Several times on April 28, Benoit-Swan Pouffer, the French-born artistic director of Cedar Lake Contemporary Ballet, walked through the lobby of Royce Hall looking like he was nervous. He made eye contact with passersby, stopped to chat with other young, stylishly dressed people, but mostly, he looked as if he couldn’t sit still. That evening’s performance was his company’s second of a two-night engagement at UCLA Live. It’s surprising to think Pouffer would be worried, considering he’s incredibly gifted at spotlighting beatific dancers, with just enough impeccable training mixed with the gift of free flow. Cedar Lake’s versatile movers wrap their bodies around choreography like Silly Putty. Toned, flexible and funky, this performance was a prime example of how they ease from one choreographer’s work to the next, shifting effortlessly from one particular style to another. If my attention ever wandered throughout the night’s three sets, it was no fault of the dancers.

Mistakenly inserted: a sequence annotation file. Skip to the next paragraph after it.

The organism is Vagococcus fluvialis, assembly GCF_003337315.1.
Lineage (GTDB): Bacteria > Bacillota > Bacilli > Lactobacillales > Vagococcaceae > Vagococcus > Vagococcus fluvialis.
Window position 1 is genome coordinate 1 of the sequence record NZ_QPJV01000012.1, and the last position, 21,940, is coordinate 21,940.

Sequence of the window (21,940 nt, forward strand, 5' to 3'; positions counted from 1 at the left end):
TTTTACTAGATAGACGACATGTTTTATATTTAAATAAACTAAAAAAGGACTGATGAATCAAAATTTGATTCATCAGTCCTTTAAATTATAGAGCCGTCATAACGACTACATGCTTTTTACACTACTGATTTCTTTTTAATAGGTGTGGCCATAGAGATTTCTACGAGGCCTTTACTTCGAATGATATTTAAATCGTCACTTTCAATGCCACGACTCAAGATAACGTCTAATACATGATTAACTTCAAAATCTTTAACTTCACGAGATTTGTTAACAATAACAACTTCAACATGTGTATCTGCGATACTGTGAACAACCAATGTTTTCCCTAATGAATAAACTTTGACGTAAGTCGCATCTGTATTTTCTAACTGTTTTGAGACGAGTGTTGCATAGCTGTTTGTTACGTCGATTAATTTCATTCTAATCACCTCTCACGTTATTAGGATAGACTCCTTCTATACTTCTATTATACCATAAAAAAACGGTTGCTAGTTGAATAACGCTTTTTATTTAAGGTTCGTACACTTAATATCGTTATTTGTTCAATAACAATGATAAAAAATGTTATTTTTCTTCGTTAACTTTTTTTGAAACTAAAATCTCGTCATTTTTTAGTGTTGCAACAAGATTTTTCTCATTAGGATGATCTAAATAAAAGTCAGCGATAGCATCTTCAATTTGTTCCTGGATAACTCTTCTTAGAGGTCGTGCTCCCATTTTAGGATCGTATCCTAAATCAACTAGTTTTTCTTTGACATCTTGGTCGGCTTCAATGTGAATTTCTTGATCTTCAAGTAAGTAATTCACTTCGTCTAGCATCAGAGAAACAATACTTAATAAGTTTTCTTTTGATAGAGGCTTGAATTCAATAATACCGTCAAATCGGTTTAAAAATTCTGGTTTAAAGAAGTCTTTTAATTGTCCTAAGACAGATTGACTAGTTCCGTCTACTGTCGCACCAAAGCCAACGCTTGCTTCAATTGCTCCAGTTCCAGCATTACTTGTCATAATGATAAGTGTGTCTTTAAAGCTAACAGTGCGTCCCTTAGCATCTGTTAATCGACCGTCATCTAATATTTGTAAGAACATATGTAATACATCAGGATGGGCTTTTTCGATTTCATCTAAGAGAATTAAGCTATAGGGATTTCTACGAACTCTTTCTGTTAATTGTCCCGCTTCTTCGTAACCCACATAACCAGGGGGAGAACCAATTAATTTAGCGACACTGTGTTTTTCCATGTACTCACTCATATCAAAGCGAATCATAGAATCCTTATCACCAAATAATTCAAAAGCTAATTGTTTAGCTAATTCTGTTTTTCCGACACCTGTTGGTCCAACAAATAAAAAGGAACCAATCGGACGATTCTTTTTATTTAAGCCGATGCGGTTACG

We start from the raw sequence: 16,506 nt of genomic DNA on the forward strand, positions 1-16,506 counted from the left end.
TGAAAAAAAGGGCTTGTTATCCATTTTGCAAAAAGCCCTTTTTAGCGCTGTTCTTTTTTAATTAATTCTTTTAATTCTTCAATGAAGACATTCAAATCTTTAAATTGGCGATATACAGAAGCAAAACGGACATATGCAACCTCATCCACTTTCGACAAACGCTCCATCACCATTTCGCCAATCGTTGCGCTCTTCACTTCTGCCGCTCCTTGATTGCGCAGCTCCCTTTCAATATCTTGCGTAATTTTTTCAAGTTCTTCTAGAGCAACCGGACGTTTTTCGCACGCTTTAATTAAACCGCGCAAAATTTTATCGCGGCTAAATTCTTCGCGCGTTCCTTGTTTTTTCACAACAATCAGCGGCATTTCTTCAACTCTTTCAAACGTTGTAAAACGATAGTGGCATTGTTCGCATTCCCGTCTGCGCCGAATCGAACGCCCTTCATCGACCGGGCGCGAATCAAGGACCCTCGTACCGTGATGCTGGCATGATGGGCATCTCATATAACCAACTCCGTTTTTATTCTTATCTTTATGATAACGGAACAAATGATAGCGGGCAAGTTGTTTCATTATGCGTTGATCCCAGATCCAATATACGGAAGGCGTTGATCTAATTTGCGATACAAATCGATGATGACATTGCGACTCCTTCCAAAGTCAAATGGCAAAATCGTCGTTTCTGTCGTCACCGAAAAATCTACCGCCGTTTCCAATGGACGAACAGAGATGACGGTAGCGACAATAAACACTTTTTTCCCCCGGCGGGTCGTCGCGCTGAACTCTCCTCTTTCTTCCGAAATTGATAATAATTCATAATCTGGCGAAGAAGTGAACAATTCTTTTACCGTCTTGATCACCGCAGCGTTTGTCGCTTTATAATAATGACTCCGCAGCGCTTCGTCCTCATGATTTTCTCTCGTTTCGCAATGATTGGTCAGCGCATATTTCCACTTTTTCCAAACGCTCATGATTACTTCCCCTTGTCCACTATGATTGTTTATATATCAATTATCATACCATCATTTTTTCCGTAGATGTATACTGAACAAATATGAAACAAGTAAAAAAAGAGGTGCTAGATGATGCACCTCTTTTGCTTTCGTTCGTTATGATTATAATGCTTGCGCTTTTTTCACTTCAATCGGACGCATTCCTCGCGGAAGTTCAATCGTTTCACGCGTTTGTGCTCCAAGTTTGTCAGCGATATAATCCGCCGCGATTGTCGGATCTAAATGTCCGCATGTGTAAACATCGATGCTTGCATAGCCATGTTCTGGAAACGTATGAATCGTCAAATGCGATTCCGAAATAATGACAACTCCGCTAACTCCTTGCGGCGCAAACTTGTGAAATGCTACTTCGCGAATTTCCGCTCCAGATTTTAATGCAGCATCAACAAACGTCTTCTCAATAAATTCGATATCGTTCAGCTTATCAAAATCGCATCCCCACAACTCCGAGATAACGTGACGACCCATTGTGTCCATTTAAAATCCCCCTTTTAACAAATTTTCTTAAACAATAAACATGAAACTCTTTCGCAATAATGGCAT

Especially not Jon Bond, who makes 28-year-old Swedish choreographer Alexander Ekman’s “Tuplet” piece his own. The scene opens with a white screen, Bond standing as a black silhouette. Every time he moves, a sound escapes. An arm causes a whirring, a foot evokes a beep, and a shoulder lets out a hum. Simple, but evocative. By replacing counts of eight with noises, the body becomes a toy and the movements more relatable. The rhythmic exercise roots dance firmly in everyday life. But there’s nothing ordinary about Bond’s graceful execution. He plays his body like a virtuoso. Or, more likely, Bond acts as DJ, his body acts as turntables that blend and create sounds with every revolution.
“Nothing isn’t a rhythm,” a voice blares out…
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